Audience Testing Service


What exactly is this? Are there people outside SH viewing our names?


It seems that way, but the CH picks what names are to be tested to a targeted audience and target audience then reports back their opinions of the name and how it fits the business. I may be wrong on this and not understanding it, myself. So I will link you to SH’s page about it here and then you can look over it and see if that answers your question or if it doesn’t or if it creates other questions. Wasn’t sure if you knew where to find this as I had to do a little clicking around to find it as well so I thought it may help you. If not, I’m sorry. Just trying to help a little until someone else may be able to help more.


May I ask, what safeguards are there to protect our names if one of our names is included in this test group,please? Since our entry is exposed to 100 people or more (are these people inside or outside of SH?) that someone else doesn’t like one of the names that is being “tested” and take it or register it? Thanks


The audience testing service allows the Contest Holders to validate their top choices by polling an audience that fits their target demographics (e.g. age, gender, location, etc). We work with an external partner for this testing, and the respondents who are recruited to vote on these top choices are not namers - they are people who would likely fit the customer profile of the business.

Most companies engage in some sort of informal testing with external users before finalizing their winning name. This service allows us to offer this capability in a more controlled and structured format. When these names are shown to the audience, they are not shown in the form of domain names, they are shown as brand names without domain extension. However it is our belief that this controlled testing method in fact results in lower risk of domain registration compared to informal methods employed by companies who do their own naming research.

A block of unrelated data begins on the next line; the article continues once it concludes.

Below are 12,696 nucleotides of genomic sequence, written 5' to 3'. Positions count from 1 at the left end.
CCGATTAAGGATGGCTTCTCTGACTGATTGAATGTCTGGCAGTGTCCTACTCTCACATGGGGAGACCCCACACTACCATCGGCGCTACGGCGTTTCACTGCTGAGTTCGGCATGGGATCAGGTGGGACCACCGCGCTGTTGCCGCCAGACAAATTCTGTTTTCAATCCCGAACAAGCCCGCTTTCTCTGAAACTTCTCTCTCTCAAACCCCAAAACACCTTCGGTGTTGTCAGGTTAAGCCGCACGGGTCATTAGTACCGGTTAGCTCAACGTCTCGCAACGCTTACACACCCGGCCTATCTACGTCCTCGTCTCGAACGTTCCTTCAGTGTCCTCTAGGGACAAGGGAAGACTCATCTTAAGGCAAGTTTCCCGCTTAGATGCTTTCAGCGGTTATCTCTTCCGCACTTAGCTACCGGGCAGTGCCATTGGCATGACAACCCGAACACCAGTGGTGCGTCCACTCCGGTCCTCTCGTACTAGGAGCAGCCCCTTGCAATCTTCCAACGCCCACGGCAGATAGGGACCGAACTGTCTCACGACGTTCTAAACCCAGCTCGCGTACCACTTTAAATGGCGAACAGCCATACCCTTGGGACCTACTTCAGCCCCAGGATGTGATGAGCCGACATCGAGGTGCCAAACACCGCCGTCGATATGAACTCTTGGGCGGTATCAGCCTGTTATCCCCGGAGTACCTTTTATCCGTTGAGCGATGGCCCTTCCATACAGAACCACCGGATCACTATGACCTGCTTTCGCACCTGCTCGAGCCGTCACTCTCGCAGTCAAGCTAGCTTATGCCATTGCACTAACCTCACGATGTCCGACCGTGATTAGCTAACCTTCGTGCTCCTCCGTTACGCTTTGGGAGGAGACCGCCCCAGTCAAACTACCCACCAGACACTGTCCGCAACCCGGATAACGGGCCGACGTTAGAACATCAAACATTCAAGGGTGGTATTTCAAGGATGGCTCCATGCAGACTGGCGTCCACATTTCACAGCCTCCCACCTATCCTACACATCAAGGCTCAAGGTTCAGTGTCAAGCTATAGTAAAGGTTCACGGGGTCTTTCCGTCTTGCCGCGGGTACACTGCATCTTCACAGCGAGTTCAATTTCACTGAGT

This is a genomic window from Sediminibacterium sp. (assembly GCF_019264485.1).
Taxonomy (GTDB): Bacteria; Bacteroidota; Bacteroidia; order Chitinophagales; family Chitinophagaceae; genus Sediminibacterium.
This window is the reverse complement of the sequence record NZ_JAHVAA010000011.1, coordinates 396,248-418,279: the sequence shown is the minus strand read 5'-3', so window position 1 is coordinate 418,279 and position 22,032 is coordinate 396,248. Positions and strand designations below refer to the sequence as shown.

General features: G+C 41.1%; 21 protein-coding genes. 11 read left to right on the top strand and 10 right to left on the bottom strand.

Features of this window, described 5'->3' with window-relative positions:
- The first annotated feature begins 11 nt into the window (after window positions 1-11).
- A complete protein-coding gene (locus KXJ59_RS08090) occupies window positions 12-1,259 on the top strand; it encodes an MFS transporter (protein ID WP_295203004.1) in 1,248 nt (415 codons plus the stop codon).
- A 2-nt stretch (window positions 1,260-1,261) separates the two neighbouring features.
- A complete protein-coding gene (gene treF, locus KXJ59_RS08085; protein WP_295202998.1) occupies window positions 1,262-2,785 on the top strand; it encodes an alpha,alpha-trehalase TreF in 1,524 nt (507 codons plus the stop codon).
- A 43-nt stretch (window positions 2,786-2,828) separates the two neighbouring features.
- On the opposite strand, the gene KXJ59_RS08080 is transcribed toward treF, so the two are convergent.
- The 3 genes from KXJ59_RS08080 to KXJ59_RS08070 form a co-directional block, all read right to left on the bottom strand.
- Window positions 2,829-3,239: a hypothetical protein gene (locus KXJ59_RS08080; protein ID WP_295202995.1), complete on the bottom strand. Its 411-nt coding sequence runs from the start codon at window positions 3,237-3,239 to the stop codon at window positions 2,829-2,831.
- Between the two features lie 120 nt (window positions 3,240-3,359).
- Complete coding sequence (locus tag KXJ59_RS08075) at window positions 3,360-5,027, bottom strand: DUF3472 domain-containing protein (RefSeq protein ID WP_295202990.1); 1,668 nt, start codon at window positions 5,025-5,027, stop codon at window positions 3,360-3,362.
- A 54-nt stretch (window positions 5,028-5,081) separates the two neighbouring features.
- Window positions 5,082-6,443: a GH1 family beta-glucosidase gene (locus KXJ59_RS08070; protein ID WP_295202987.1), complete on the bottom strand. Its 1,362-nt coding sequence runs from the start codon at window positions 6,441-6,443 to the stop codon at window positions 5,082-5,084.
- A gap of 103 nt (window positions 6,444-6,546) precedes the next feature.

any shot the creative can get the result if their submission is picked for testing? I would love to know the feedback.


Unfortunately, Audience Testing is only available to the Contest Holder who purchased the service.


@grant, I am not sure if this is a good place to post this question but it is somewhat related to the audience testing. If we have a name that is being tested for trademarking there is a green TM beside our entry. If that disappears is that any indication if it has passed trademarking or not? or does this just mean that the process has ended? I am curious because if the name hasn’t passed I would be reluctant to enter it in another contest. Thanks.


I would still enter it asit wont be for exactly the same business and ive seen names win that wouldnt pass so presumably not all need a trademark



Are you able to report a specific instance of this issue using the blue button? I’d like to look into it further. Once a name is sent for trademark validation the green TM should stay on that name.

Also, the results of the trademark research are only shared with the CH.



As @CreativeJohnny said - Trademark analysis is based upon several aspects (e.g. class of the business, country, etc.). If a name doesn’t work for a specific business, it still may work for a different business.